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Dorothy Bishop


Emeritus Professor of Developmental Neuropsychology

  • Wellcome Trust Principal Research Fellow

Genetics, neurobiology and psychology of children's communication impairments

Research Summary

My research is concerned with trying to understand the nature and causes of language impairments in children. In some cases, language difficulties have an obvious cause, such as hearing loss or a syndrome such as Down syndrome. In other cases, children have particular difficulty learning to talk or understand language for no obvious reason.

My recent work has been particularly focused on these children with 'specific language impairment' or SLI, who are quite common (around 3% of the population) but tend to be neglected by researchers. Using twin studies, I have shown that there is a strong genetic component to these disorders, and I have worked with molecular geneticists to try and find out more about particular genes that are implicated. Currently, we are also conducting a study of children who have an extra X or Y chromosome, who are at particular risk of speech and language dififculties, despite having broadly normal intelligence. These children are very variable in their language skills – although many have difficulties, others have no obvious problems. We hope that by relating their genetic makeup to their language abilities, we will be able to throw light on the causes of their language difficulties, and also gain more understanding of how genes affect language learning in children who have the normal complement of chromosomes.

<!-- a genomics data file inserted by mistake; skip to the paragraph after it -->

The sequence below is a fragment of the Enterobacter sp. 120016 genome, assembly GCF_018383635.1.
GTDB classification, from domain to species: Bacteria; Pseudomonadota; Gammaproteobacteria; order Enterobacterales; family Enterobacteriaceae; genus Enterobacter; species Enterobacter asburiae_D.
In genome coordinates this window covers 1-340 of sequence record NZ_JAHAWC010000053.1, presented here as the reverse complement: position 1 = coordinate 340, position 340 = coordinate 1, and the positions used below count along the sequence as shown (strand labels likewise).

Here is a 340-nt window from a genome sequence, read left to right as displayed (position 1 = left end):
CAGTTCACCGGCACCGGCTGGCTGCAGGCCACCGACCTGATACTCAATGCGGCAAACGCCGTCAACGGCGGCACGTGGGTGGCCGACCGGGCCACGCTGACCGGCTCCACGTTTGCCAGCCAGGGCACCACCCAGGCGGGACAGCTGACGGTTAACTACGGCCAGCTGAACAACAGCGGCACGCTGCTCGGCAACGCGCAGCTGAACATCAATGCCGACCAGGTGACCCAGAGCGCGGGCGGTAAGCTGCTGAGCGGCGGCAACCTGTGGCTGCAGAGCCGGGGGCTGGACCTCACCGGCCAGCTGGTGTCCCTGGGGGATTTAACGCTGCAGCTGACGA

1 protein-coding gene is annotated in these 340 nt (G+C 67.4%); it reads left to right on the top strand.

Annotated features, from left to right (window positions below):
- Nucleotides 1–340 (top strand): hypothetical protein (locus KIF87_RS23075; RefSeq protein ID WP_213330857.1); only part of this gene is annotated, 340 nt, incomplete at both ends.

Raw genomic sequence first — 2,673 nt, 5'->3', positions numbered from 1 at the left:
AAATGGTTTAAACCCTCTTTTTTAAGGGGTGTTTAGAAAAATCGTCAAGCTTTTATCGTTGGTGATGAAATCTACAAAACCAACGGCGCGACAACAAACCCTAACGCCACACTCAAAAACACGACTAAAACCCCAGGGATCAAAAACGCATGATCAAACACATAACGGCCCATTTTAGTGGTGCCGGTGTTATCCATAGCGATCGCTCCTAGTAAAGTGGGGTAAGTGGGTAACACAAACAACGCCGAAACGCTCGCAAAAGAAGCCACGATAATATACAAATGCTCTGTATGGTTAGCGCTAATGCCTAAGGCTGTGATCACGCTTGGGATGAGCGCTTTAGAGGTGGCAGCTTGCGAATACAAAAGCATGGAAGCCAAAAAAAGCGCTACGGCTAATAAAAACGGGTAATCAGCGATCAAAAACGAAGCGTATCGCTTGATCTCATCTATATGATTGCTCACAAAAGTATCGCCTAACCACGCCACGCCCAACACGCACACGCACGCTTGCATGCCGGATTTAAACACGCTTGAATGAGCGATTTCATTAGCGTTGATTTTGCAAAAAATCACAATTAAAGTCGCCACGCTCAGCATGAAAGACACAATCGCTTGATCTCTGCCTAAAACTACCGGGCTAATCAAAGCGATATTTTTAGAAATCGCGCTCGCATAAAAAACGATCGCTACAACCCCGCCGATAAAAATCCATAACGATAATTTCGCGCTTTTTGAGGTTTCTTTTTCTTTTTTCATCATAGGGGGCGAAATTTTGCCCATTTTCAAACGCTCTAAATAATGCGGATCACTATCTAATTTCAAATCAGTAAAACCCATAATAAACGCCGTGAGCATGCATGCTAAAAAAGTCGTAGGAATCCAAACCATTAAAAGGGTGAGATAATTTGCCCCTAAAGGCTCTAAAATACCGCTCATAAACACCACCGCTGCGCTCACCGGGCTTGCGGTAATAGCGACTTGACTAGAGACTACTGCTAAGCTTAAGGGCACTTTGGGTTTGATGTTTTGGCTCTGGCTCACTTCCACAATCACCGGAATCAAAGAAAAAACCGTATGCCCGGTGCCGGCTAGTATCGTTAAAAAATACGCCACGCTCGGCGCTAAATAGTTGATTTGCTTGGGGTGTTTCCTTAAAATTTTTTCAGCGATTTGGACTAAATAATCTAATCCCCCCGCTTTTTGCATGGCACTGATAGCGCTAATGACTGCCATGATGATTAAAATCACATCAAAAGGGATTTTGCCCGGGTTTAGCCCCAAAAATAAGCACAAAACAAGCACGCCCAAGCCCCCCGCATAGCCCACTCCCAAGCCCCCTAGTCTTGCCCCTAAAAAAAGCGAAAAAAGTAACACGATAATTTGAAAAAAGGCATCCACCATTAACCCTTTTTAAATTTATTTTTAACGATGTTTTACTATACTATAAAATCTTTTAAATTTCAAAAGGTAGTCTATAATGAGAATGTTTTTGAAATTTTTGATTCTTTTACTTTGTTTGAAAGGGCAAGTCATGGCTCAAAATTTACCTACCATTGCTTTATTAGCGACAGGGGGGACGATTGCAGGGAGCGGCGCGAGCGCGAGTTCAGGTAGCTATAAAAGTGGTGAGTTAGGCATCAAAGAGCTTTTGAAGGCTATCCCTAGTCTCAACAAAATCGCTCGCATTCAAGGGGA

My work also extends into the study of related conditions, such as autistic spectrum disorder and developmental dyslexia, which share many overlaps with SLI. I am particularly interested in whether genetic variants that cause a risk for language impairment are also implicated in these other conditions.

In another line of research I have used measurements of brain activity to study how children with SLI respond to different sounds. By averaging the small electrical signals in the brain that are elicited by sounds, we can gain insights into which sounds children can distinguish, and which brain regions are involved in sound perception. In this work we have found evidence that children with SLI engage larger and less focal brain regions than other children of the same age, especially when listening to speech sounds. The challenge is to work out if this is an underlying cause of their language problems, or rather a consequence of weak language skills.

Ultimately, by unravelling the genetic and neurological causes of language problems, we hope to be able to find ways of helping overcome these problems with early intervention. However, such translational studies are a long way off, and meanwhile, we are also doing studies of children's learning which may lead to more immediate application. We have found that children with SLI have no basic impairment in learning to associate sounds and pictures, but they do have particular problems in learning to recognise sequential patterns. This difficulty is evident even when no language is involved, and could explain why children have such difficulties with learning grammatical constructions, such as appropriate use of past tense endings. This work could help us identify the best conditions for teaching language skills.